The acting is rather stiff, but that, too, is part of the movie's charm. Watch the camera move in on Lee any number of times, while he strikes a pose, stares and glares. Although it's been parodied a hundred times in other movies, it doesn't make watching Lee do it any the less impressive.

Anyway, there isn't much need for great acting when the action is so spectacular. I am not a big fan of kung-fu movies in general, but the fight sequences in this one are as compelling to watch as modern dance. The clothing and hairstyles date the picture, to be sure, but that's of little concern. Like the James Bond series, it's the riveting action and the beautiful settings (most of them shot on location in Hong Kong) that matter. You can find more reflections of the Bond series in the music of Lalo Schifrin and in the villain's artificial, Dr. No-like hand and his Blofeld white cat; and you'll see literal reflections of Orson Welles's "The Lady from Shanghai" in the climactic mirror scene.

Additionally, among the cast are Bob Wall as Han's dastardly bodyguard, Oharra; Yang Sze as the monster martial artist, Bolo; Ahna Capri as Han's chief mistress, Tania; and Betty Chung as the beautiful secret agent, Mei Ling. Look, too, for brief, uncredited appearances by Sammo Hung Kam-Bo and Jackie Chan, and overdubbing of Han's dialogue by Keye Luke.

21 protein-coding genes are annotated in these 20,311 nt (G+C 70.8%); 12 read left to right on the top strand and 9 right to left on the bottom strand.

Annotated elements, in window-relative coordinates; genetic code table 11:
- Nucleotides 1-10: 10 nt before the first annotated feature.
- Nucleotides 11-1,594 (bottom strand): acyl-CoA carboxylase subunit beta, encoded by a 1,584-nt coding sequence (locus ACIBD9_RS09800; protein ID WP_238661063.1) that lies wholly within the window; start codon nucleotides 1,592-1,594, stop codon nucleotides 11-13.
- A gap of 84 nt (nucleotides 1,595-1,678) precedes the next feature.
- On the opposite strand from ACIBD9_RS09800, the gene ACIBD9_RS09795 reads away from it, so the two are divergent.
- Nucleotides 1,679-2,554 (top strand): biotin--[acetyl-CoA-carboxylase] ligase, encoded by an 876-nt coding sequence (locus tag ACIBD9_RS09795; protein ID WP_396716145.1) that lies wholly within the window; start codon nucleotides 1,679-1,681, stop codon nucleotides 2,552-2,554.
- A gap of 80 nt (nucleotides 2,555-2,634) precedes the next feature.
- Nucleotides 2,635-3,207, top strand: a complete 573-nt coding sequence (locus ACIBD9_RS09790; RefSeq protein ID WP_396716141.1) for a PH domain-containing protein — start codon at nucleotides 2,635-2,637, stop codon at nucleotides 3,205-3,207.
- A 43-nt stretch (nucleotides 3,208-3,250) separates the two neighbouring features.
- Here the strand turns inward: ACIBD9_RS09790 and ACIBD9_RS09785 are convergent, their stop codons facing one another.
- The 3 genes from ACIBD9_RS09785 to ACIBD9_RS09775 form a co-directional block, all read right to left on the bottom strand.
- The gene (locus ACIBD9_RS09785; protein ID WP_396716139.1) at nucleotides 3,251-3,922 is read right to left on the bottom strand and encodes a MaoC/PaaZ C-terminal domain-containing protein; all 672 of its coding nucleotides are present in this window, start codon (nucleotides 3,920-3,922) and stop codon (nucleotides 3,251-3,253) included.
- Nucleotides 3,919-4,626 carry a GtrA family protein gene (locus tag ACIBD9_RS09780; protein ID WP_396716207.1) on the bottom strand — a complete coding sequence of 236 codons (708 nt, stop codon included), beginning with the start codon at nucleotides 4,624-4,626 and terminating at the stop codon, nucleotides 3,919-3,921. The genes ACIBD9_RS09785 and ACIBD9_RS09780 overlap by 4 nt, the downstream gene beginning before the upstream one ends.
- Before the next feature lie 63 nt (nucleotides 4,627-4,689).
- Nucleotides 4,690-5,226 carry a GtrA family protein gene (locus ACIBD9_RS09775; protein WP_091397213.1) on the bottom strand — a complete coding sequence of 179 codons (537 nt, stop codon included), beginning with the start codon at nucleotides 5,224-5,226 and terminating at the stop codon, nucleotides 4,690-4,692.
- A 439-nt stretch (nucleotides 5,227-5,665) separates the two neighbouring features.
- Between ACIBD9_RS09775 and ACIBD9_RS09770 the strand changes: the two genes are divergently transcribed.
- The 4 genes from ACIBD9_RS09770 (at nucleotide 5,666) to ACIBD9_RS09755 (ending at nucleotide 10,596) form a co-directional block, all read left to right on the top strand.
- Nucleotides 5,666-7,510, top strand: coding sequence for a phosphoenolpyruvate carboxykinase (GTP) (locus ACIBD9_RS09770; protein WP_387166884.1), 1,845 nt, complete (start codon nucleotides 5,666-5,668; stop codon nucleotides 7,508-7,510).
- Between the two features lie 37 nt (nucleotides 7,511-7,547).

"Enter the Dragon" was also billed as "Long zheng hu dou," "The Deadly Three," and "Operation Dragon," take your pick. The movie received an R rating at the time of its release for some brief nudity and a good deal of punching and kicking. Today, I doubt it would rate more than a PG-13.

Trivia note: "Lee, high-strung and nervous about his most ambitious screen effort, endlessly rehearsed his kung fu routines. He damaged his hands as well as his ego during the fight with Bob Wall, when the latter came at him with broken bottles (real glass, not Hollywood breakaways); a miscalculated blow resulted in severe cuts that laid him off for a week. He was also accidentally bitten by a devenomed cobra in one scene. Lee's motions were so fast that some of his flying-kick sequences had to be filmed in slow motion so as not to look faked." --John Eastman, "Retakes," Ballantine Books, 1989.

Bruce Lee stood 5' 7 1/2" and weighed 135 pounds. Yet, over three decades later he remains filmdom's premier martial artist. Makes all of us little guys proud.